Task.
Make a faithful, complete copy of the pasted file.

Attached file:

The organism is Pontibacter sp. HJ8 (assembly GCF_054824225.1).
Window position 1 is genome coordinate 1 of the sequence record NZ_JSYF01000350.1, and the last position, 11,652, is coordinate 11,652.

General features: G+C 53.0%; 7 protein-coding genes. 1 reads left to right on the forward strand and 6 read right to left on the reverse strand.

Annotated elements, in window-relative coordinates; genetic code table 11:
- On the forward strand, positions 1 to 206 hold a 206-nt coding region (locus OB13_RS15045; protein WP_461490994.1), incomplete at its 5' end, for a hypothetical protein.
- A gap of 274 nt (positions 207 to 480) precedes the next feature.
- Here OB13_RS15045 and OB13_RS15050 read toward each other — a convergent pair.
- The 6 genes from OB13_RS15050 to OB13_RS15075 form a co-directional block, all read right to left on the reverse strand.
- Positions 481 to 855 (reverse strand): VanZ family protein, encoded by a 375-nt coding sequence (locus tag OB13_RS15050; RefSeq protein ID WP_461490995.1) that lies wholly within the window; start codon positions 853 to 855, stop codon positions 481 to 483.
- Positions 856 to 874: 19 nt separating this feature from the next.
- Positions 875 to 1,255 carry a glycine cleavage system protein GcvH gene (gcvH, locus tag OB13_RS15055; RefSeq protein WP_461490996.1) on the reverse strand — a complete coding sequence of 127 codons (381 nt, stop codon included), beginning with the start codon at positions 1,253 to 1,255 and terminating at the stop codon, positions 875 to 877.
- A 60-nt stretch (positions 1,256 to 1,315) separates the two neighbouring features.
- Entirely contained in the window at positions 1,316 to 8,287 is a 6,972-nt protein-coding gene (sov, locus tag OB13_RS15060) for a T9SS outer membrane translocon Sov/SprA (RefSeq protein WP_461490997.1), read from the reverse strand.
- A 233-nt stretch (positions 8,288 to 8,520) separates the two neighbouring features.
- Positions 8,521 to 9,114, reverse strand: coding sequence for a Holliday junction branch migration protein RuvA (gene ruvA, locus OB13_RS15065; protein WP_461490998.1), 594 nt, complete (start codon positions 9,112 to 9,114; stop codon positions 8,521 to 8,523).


The organism is Pontibacter sp. HJ8 (assembly GCF_054824225.1).
Window position 1 is genome coordinate 1 of the sequence record NZ_JSYF01000350.1, and the last position, 11,652, is coordinate 11,652.

General features: G+C 53.0%; 7 protein-coding genes. 1 reads left to right on the forward strand and 6 read right to left on the reverse strand.

Annotated elements, in window-relative coordinates; genetic code table 11:
- On the forward strand, positions 1 to 206 hold a 206-nt coding region (locus OB13_RS15045; protein WP_461490994.1), incomplete at its 5' end, for a hypothetical protein.
- A gap of 274 nt (positions 207 to 480) precedes the next feature.
- Here OB13_RS15045 and OB13_RS15050 read toward each other — a convergent pair.
- The 6 genes from OB13_RS15050 to OB13_RS15075 form a co-directional block, all read right to left on the reverse strand.
- Positions 481 to 855 (reverse strand): VanZ family protein, encoded by a 375-nt coding sequence (locus tag OB13_RS15050; RefSeq protein ID WP_461490995.1) that lies wholly within the window; start codon positions 853 to 855, stop codon positions 481 to 483.
- Positions 856 to 874: 19 nt separating this feature from the next.
- Positions 875 to 1,255 carry a glycine cleavage system protein GcvH gene (gcvH, locus tag OB13_RS15055; RefSeq protein WP_461490996.1) on the reverse strand — a complete coding sequence of 127 codons (381 nt, stop codon included), beginning with the start codon at positions 1,253 to 1,255 and terminating at the stop codon, positions 875 to 877.
- A 60-nt stretch (positions 1,256 to 1,315) separates the two neighbouring features.
- Entirely contained in the window at positions 1,316 to 8,287 is a 6,972-nt protein-coding gene (sov, locus tag OB13_RS15060) for a T9SS outer membrane translocon Sov/SprA (RefSeq protein WP_461490997.1), read from the reverse strand.
- A 233-nt stretch (positions 8,288 to 8,520) separates the two neighbouring features.
- Positions 8,521 to 9,114, reverse strand: coding sequence for a Holliday junction branch migration protein RuvA (gene ruvA, locus OB13_RS15065; protein WP_461490998.1), 594 nt, complete (start codon positions 9,112 to 9,114; stop codon positions 8,521 to 8,523).